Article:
Saturday, October 18, 2014

Getting involved with FOSS

I mentioned in my last post that the GNOME OPW page was a great place to find information on how to get started in contributing to open source, regardless of your gender. It wasn't that long ago that I was at a total loss of how to get started, and now I'm almost overwhelmed by the list of resources at my disposal.  When I asked others about contributing, the advice I received was to look through the list of projects on github, particularly the trending repositories. Github is a very useful tool in finding open projects; however as a beginner it was like finding a needle in a stack of needles, without knowing what the needle looked like.

Before I forget, I wanted to highlight a few pages that I found very helpful. The first one is kind of a no-brainer It matches your interests with prospective projects in a much friendlier format than other sites. Simply put, their mission is "lowering the barriers to entry into the open source community and increasing diversity." I have to say, I felt a shade of crimson rising up into my face when I admitted that I had never heard of this site. You would think that this might be the first place you'd find when searching "how to contribute to open source." In my defense, that exact google search did not display the OpenHatch result on the first page.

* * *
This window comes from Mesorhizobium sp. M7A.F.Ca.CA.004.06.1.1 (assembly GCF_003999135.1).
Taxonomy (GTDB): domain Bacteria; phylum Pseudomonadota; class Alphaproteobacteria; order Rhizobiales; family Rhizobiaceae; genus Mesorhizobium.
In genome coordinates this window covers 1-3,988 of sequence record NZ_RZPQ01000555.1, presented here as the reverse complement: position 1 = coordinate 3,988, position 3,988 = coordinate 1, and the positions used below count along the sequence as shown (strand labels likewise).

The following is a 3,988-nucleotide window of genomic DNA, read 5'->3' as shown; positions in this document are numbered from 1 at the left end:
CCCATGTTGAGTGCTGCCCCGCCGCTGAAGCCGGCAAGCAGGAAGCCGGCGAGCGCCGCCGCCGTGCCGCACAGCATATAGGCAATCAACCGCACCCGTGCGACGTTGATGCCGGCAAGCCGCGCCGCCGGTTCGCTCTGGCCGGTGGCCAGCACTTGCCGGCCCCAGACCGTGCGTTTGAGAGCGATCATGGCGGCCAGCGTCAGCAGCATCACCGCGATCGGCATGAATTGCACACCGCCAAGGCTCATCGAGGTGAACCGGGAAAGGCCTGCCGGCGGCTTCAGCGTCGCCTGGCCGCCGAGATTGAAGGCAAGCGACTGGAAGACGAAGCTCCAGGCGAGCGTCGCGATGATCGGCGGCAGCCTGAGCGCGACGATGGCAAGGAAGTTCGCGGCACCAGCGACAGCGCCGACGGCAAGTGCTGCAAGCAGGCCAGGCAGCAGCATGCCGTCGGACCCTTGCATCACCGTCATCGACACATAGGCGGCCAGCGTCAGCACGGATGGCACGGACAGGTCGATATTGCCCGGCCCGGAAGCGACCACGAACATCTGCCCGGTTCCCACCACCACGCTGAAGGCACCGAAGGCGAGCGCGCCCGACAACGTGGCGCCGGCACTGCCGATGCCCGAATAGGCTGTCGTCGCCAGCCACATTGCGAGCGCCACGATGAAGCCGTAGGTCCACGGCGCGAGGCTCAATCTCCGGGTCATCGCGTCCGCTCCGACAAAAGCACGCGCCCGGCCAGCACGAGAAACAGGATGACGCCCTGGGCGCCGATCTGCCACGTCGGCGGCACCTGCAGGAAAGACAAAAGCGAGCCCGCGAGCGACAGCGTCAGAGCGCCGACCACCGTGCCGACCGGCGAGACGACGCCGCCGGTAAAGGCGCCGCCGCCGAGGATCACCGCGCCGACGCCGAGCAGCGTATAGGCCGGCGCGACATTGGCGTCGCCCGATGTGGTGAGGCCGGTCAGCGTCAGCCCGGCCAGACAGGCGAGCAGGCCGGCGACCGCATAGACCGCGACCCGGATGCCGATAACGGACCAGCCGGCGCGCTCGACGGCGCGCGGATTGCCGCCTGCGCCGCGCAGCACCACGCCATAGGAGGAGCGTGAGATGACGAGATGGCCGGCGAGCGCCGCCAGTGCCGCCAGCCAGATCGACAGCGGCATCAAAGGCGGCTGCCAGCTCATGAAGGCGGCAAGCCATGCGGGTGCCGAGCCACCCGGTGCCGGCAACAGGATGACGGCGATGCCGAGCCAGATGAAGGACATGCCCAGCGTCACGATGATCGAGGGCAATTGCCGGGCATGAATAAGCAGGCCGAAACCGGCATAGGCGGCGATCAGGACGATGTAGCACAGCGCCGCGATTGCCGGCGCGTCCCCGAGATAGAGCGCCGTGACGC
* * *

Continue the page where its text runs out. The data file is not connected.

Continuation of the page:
With so many projects available to work on, how do you find a good match? My own personal advice would be to find a project with a very clear developer's page and list of resources on how to contribute. A good, basic "how to contribute" page has information on how to build the system, where to find tasks or bugs to work on, and how to submit these patches. I'll use GNOME Love as a great page for newbies seeking to contribute, GNOME love has the previous attributes but it also has tutorial pages, a list of mentors to contact, and most importantly a mailing list and irc channel devoted specifically to those needing additional help. More than that, they even have a mock bug that you can report, fix, and patch with step by step instructions on how to it. Here's another page that I liked, An experienced developer takes us through a five minute tour of what she looks for in an evaluating a prospective project that she is interested in getting involved. I like this page because it's pretty helpful if you're looking at several projects and you don't want to spend all day deciding if one of those projects is for you.

The last resource is from a previous wikimedia mentor to a former OPW student. She's clearly thought deeply about mentoring and she has a lot of useful advice. She is also a prolific writer and you may find her blog of general interest, She has several entries that include help for new open source people, what a good mentor/internship relationship should look like, choosing a young versus older open source project, etc... You could spend several days exploring her blog.

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